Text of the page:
Thursday, July 29, 2010

Aging Societies and the Coming Entrepreneurial Boom

The Kaufman Foundation published, some time ago, a great report by Dane Stangler, The Coming Entrepreneurship Boom (June 2009).


Contrary to popularly held assumptions, it turns out that over the past decade or so, the highest rate of entrepreneurial activity belongs to the 55-64 age group. The 20-34 age bracket, meanwhile, which we usually identify with swashbuckling and risk-taking youth (think Facebook and Google), has the lowest rate. Perhaps most surprising, this disparity occurred during the eleven years surrounding the dot-com boom—when the young entrepreneurial upstart became a cultural icon.

In every single year from 1996 to 2007, Americans between the ages of 55 and 64 had a higher rate of entrepreneurial activity than those aged 20-34.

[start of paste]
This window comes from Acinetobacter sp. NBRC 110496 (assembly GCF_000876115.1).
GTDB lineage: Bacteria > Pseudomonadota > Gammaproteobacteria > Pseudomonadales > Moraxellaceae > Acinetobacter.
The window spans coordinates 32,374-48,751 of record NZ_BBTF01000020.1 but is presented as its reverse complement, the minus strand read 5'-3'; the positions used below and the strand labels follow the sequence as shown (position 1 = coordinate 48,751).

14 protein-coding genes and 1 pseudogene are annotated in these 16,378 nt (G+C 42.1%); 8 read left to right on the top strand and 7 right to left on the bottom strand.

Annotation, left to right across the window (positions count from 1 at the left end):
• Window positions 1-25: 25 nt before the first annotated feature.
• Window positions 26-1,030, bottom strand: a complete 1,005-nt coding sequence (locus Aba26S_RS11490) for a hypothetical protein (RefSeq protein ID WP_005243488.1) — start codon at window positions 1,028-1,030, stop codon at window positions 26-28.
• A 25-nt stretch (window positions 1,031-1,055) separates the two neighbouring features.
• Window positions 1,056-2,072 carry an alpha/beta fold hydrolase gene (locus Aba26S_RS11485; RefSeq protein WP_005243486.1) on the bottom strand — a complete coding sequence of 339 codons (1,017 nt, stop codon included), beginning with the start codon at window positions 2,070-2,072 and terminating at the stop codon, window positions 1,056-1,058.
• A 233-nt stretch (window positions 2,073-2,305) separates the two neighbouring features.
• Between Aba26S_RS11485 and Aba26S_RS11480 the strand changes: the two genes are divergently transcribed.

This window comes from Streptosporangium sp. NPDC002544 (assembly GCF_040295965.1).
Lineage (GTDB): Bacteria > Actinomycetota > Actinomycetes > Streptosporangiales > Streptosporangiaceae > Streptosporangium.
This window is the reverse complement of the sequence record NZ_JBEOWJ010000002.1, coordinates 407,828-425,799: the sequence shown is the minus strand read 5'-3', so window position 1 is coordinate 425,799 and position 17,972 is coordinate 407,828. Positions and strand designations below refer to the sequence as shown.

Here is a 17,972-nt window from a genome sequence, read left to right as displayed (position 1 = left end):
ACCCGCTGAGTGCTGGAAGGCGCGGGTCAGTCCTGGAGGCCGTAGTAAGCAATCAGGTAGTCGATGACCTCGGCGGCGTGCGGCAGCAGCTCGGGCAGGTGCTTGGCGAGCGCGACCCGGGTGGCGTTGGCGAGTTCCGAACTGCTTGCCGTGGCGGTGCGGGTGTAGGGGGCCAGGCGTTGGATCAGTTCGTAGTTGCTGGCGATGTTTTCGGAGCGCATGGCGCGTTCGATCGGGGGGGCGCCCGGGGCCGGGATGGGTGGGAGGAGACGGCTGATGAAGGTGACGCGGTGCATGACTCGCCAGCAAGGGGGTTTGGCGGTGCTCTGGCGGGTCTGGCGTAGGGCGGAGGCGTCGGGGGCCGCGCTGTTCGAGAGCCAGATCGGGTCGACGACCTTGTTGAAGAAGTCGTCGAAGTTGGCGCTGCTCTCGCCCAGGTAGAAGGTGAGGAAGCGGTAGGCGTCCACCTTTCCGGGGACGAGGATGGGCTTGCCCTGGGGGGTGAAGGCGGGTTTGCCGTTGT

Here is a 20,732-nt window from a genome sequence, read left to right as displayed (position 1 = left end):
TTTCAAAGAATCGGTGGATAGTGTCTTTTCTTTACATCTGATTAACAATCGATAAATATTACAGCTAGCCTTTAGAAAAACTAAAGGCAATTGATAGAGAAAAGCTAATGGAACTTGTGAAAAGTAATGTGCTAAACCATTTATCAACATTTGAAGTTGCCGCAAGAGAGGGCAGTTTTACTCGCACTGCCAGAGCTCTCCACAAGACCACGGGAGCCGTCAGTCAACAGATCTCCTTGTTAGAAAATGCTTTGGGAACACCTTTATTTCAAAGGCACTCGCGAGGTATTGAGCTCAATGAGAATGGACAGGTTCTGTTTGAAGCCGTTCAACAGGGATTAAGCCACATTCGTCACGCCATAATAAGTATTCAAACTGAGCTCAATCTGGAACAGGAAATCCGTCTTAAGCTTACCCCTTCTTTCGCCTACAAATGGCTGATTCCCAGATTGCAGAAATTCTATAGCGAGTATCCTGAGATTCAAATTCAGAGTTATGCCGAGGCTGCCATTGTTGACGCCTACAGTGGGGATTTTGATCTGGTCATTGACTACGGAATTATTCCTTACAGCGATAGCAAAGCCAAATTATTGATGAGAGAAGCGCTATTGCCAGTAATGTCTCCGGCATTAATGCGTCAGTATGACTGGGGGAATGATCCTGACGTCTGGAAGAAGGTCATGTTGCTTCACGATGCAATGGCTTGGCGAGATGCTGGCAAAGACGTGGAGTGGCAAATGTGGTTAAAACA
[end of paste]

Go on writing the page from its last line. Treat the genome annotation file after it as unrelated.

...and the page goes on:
For the entire period, the 55-64 group averaged a rate of entrepreneurial activity roughly one-third larger than their youngest counterparts.

These trends seem likely to persist: in the Kauffman Firm Survey, a longitudinal survey of nearly 5,000 companies that began in 2004, two-thirds of firm founders are between the ages of 35 and 54.3

Additionally, Kauffman research has revealed that the average age of the founders of technology companies in the United States is a surprisingly high 39— with twice as many over age 50 as under age 25.4”.

The punch line:

« Given the shifting age distribution of the country, the continued decline of lifetime employment and the experience and tacit knowledge such employees carry with them, and the effects of the 2008-2009 recession on established sectors of the economy, we may be about to enter a highly entrepreneurial period. »

Read the paper here.

My conclusion: Farewell to the ageing society pessimism.

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